Cannabidiol was used increasingly over the last 5 years in the therapy of epilepsy and has shown to be effective in reducing seizures in patients with Dravet syndrome, Lennox–Gastaut syndrome, and tuberous sclerosis complex. Nevertheless, studies on the effect of cannabidiol on interictal epileptiform discharges (IED) was sparse and largely limited to small studies. Furthermore, there was no publication to date that reports the effect of cannabidiol on sleep structures in patients with epilepsy.
To evaluate the influence of cannabidiol on interictal epileptiform activity and sleep architecture in a cohort of children with drug-resistant epilepsy.
Patients (age 3 months to 18 years) with drug-resistant epilepsy were prospectively followed from November 2019 to January 2021 during an open-label trial of cannabidiol. Oral administration of cannabidiol was given at a starting dose of 5 mg/kg/day, followed by gradual increase up to 20 mg/kg/day (to a maximum of 50 mg/kg/day) over 14 days; with concomitant antiepileptic medication. Electroencephalograms (EEG) were recorded prior to (T0) and after 3 months (T1) of cannabidiol therapy, and the evaluation was analysed by two independent raters, blinded to any clinical information. IEDs were visually identified and rates per minute were calculated. Improvement of sleep architecture was recorded if sleep structures were seen at second EEG (T1) that were not present at the first EEG (T0).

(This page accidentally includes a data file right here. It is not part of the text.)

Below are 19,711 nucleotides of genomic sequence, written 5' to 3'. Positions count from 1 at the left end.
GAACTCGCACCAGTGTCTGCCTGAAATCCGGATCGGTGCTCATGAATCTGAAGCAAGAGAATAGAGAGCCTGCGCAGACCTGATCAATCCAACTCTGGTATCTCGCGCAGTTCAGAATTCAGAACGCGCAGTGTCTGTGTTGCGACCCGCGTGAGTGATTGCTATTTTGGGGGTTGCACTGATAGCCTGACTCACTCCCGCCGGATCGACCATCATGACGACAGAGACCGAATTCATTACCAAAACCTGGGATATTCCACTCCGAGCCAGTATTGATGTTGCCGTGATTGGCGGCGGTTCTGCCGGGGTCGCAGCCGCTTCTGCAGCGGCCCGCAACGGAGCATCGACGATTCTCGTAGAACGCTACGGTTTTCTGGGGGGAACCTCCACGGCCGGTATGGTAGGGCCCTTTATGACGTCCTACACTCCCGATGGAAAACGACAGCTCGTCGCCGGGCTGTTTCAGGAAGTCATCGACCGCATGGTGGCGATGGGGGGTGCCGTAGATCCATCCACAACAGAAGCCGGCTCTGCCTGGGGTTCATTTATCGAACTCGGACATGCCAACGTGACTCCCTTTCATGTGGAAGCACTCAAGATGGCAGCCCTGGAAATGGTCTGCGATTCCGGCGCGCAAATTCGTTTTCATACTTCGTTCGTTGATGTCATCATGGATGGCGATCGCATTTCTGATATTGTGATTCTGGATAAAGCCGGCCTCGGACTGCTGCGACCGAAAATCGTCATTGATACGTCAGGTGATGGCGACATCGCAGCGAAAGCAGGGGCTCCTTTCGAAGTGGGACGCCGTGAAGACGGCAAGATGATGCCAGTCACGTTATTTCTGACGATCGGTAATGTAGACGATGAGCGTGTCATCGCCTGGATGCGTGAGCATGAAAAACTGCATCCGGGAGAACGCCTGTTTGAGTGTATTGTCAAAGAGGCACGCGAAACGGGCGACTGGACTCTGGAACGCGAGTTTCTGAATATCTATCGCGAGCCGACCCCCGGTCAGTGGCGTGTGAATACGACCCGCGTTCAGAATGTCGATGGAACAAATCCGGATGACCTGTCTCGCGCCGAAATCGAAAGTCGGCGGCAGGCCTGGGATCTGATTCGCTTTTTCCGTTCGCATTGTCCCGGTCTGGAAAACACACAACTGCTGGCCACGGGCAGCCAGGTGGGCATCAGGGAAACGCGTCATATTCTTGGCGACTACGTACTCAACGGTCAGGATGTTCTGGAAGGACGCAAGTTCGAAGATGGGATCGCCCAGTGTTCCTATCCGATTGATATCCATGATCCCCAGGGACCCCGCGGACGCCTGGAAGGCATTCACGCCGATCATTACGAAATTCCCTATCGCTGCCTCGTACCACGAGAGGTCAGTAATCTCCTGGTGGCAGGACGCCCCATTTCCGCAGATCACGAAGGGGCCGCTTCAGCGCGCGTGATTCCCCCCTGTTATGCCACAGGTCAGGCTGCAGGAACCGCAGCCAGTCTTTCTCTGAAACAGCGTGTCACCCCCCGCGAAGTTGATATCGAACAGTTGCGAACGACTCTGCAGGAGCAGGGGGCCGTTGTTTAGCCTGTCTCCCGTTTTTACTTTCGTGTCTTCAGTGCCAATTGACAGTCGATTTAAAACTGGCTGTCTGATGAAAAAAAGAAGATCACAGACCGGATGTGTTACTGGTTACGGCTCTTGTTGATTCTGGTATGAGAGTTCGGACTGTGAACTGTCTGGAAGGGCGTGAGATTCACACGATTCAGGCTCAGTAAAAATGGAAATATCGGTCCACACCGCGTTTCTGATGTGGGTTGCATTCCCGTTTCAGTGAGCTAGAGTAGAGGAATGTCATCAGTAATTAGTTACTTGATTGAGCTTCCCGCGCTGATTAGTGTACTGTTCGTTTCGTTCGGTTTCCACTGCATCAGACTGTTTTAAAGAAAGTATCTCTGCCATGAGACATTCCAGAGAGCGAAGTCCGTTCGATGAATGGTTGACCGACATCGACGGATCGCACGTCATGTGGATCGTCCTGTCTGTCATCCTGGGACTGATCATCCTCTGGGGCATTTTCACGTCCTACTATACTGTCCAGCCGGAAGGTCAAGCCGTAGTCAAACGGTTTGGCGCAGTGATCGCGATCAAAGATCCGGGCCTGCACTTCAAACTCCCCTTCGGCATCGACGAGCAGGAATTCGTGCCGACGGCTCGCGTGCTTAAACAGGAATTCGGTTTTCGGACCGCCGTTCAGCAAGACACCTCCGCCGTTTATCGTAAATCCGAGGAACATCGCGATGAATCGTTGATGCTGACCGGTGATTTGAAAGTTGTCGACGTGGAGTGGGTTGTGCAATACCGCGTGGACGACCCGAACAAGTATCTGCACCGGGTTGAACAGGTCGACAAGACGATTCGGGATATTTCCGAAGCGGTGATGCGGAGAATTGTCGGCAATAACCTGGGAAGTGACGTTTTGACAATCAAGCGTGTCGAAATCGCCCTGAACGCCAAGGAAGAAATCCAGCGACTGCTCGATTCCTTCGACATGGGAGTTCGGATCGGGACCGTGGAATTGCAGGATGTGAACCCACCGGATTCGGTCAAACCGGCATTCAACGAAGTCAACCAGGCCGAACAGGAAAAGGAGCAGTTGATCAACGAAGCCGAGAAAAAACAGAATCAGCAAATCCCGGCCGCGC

Three months of cannabidiol therapy (T1) resulted in significantly lower IED rate as compared to baseline (T0) in children with drug-resistant epilepsy (36.8 ± 27.2 vs. 19.6 ± 19.5). Nevertheless, the rate of IED reduction does not positively correlate with the reduced frequency of seizure. No significant difference in the mean percentage of IED reductions was observed between responders (>50% reduction of seizure frequency) and non-responders. Notably, sleep had improved in 84.6% of patients treated with cannabidiol for 3 months (initial record of abnormal sleep: 56%).
There is a wide acceptance and evidence that both IED and sleep have an impact on the cognitive functioning of patients with epilepsy. Based on results obtained from this study, future research should focus on whether reduced IED and improved sleep microstructure after cannabidiol therapy may enhance cognitive function. The studies should include larger and more homogeneous cohort. Furthermore, an automated and standardised EEG analysis based on a uniform EEG protocol should be introduced to mitigate potential biases.
This is the first prospective study that demonstrated the efficacy of cannabidiol therapy in reducing IEDs and improving sleep microstructure in children with drug-resistant epilepsy.